Remember, making ONE of something is about as expensive as making one-million of something, when you consider economy of scale.  Simple economics of mass production.

Mydesign
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Re: Launching cost
Mydesign   6/20/2013 5:42:05 AM
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"The point of the story is that common electronics can be used to effectively do what only government run projects have done in the past. "

Jim, true. Simpler electronic devices can do complex works in similar manner. I think next time they may use Smartphone camera as gyroscope and earth surveillance.



Charles Murray
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Re: Launching cost
Charles Murray   8/23/2013 5:31:45 PM
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You're right, JimT. NASA wanted to show that satellites needn't cost tens of millions of dollars. When I visited NASA last week, they said that an average smartphone has a faster processor and more memory than any satellite now orbiting the Earth. Plaus it has gyroscopes and accelerometers. So it just make sense to build on the research done by private industry, rather than spend taxpayer money trying to duplicate those efforts.  

JimT@Future-Product-Innovations
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Re: Launching cost
JimT@Future-Product-Innovations   8/26/2013 12:14:11 AM
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Charles, glad you commented on this older post (you commented 8/23 on my 6/19 post) – it gave me a chance to see your recent NASA slideshow you published on 8/21.  I had missed that entire presentation due to a busy week, and it's already been washed into the wake of "older posts".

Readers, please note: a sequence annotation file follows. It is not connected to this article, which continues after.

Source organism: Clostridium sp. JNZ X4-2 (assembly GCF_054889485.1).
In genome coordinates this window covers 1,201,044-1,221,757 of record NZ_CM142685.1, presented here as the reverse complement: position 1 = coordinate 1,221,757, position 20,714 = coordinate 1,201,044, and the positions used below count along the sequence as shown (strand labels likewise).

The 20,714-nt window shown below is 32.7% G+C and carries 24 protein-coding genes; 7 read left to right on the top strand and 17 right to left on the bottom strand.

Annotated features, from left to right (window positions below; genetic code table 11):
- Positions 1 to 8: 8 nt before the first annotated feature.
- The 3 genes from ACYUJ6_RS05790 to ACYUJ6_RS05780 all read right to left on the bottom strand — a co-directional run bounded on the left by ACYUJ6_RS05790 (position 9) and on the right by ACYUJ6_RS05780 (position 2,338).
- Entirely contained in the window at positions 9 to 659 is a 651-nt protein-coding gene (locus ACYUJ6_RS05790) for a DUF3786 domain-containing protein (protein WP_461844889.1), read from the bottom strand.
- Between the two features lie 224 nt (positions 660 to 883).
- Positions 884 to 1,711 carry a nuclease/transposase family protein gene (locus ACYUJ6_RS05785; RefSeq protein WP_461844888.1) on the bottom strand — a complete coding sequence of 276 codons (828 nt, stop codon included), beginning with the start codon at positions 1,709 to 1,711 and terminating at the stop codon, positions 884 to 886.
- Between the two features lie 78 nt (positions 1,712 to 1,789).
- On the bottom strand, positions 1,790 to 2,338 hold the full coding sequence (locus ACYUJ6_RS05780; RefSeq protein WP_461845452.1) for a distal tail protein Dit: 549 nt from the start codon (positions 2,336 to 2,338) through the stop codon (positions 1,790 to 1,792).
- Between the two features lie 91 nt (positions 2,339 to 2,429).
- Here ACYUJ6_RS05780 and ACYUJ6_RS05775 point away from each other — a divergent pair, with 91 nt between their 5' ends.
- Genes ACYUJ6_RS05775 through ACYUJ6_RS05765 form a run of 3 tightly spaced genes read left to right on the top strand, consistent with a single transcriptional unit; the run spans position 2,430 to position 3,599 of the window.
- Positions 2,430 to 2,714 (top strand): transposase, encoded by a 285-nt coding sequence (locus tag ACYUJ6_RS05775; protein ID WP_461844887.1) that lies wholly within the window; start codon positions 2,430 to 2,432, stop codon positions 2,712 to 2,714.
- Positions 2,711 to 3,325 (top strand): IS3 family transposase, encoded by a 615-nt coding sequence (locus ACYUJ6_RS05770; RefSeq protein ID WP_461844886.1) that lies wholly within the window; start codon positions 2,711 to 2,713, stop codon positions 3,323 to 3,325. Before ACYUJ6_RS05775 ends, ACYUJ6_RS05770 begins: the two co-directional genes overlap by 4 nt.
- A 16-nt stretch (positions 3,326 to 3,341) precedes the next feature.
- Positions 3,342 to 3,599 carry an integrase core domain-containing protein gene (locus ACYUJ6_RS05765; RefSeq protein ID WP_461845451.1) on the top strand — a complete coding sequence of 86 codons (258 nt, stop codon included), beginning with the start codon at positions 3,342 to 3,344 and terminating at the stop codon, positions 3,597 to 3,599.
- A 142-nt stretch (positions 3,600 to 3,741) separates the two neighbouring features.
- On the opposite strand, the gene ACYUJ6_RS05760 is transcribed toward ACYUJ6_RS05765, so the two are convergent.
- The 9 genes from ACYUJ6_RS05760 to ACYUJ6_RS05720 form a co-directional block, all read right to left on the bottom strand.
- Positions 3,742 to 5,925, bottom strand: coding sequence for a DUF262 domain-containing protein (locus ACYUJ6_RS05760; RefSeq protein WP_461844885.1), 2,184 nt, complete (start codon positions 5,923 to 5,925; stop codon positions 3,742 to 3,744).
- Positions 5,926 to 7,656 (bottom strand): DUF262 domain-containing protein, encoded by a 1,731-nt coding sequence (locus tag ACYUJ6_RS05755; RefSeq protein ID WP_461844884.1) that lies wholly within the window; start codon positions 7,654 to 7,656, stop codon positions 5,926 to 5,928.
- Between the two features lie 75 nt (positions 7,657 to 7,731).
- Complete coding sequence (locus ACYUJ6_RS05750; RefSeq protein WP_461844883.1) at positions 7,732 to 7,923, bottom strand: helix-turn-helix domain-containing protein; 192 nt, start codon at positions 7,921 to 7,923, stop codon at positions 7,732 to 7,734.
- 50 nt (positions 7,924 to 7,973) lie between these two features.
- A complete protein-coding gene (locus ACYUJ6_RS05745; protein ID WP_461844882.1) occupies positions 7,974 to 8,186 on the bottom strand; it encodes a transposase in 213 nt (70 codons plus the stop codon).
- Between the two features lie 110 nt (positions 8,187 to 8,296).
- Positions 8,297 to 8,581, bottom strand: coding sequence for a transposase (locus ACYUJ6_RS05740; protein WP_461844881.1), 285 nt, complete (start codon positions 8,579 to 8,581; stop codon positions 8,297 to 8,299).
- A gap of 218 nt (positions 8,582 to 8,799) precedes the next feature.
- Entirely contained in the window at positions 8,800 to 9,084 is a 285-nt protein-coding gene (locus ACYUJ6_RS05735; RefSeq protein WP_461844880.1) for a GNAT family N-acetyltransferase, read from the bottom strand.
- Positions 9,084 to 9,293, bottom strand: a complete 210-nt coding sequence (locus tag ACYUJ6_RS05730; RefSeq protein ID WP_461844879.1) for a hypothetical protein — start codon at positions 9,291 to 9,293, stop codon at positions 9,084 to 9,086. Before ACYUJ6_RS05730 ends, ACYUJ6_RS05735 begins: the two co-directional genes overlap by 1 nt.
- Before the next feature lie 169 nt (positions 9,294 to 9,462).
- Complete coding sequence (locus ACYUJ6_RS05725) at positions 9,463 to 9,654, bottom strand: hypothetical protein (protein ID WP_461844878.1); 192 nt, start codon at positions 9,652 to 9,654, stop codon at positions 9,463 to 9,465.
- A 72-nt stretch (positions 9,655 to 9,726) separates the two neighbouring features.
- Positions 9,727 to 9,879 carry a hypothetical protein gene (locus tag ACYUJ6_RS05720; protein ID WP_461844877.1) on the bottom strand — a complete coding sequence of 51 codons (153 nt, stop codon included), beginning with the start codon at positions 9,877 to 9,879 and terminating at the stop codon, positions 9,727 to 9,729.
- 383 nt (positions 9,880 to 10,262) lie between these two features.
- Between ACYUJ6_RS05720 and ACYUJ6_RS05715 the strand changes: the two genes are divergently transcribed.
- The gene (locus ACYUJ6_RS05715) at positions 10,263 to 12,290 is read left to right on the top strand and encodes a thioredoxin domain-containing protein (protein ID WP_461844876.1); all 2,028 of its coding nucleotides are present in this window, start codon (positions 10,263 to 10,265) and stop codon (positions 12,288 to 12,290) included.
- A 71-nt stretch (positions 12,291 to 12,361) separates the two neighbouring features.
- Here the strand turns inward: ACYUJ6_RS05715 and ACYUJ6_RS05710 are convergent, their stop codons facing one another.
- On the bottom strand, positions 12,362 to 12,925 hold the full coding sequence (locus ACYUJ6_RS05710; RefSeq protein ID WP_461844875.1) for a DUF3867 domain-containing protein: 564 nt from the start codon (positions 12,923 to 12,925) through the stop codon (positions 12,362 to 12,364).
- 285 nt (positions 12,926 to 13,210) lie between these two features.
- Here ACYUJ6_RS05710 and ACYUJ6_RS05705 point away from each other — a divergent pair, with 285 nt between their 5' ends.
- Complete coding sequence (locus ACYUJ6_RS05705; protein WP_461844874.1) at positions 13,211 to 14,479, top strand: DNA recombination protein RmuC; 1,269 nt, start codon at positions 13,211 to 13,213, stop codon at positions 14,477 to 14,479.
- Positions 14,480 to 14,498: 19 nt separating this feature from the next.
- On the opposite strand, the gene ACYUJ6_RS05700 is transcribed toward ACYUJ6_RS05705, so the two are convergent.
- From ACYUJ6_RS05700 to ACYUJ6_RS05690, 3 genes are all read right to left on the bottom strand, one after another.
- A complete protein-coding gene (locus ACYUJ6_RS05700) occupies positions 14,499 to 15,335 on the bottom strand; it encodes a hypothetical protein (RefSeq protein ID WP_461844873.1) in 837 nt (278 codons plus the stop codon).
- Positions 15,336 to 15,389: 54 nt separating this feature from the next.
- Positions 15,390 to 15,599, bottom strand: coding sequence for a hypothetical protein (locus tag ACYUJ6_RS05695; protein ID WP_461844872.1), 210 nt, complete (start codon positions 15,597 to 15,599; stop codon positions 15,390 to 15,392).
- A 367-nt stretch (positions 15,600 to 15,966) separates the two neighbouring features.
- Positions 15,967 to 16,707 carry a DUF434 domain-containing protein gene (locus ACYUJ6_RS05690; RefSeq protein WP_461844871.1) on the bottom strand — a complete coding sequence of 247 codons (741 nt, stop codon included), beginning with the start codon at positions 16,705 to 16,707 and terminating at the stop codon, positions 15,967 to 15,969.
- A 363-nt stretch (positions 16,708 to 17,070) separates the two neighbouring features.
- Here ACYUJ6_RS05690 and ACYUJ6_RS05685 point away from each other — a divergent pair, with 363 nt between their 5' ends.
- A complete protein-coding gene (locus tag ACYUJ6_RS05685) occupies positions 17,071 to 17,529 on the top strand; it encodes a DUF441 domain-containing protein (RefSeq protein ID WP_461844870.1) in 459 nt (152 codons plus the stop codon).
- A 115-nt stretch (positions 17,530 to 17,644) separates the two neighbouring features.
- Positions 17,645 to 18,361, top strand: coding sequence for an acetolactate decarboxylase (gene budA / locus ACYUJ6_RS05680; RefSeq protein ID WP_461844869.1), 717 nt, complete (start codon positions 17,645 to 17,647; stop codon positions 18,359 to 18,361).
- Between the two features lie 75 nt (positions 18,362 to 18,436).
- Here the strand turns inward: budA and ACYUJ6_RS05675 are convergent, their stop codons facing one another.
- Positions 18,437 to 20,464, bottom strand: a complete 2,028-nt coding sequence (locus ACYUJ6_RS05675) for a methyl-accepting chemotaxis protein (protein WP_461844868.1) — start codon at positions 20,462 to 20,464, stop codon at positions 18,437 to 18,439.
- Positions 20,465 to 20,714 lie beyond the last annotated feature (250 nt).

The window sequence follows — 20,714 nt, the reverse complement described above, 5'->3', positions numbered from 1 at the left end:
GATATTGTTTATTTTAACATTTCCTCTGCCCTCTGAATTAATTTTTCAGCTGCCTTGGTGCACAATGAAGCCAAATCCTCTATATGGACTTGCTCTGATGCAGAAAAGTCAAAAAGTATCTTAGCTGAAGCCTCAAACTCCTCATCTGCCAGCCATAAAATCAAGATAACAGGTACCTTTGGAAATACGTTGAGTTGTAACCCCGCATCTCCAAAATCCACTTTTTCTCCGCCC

Stephen
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Re: Launching cost
Stephen   8/29/2013 11:17:01 AM
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The key is sharing cost and payload space with others on the launch vehicle, and using relatively inexpensive commercial, non-man rated vehicles. Not to say the transport cost is trivial, but is can be manageable.

Zippy
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There's an app for that
Zippy   6/19/2013 8:27:33 AM
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Wonder if they left the "Find my phone" app on it?   :)

Jim_E
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Re: There's an app for that
Jim_E   6/19/2013 12:09:19 PM
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I hate to see the "roaming" fees charged by the phone's network provider.  ;)

bobjengr
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SMART PHONES
bobjengr   6/27/2013 6:16:06 PM
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Dalyn--absolutely amazing.  The best quote of the year--- "We've driven consumer electronics to the point where they are just amazingly capable little devices and ridiculously affordable for what they can do," he said.  I think this is great.  I worked in the aerospace industry for about 5 years. Working on the Titan II during my Air Force days.  This is the missile that launched the Gemini astronaugts.    A "typical" Smartphone today has more computing power than the entire capsule of the Gemini.  It's just amazing--amazing.  Great post.

Cabe Atwell
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Re: SMART PHONES
Cabe Atwell   6/27/2013 11:04:19 PM
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The PhoneSat project also gave rise to DARPA's SeeMe project of 'on-demand' micro-satellites for immediate surveillance by military personnel deployed on battlefields if I'm not mistaken.

C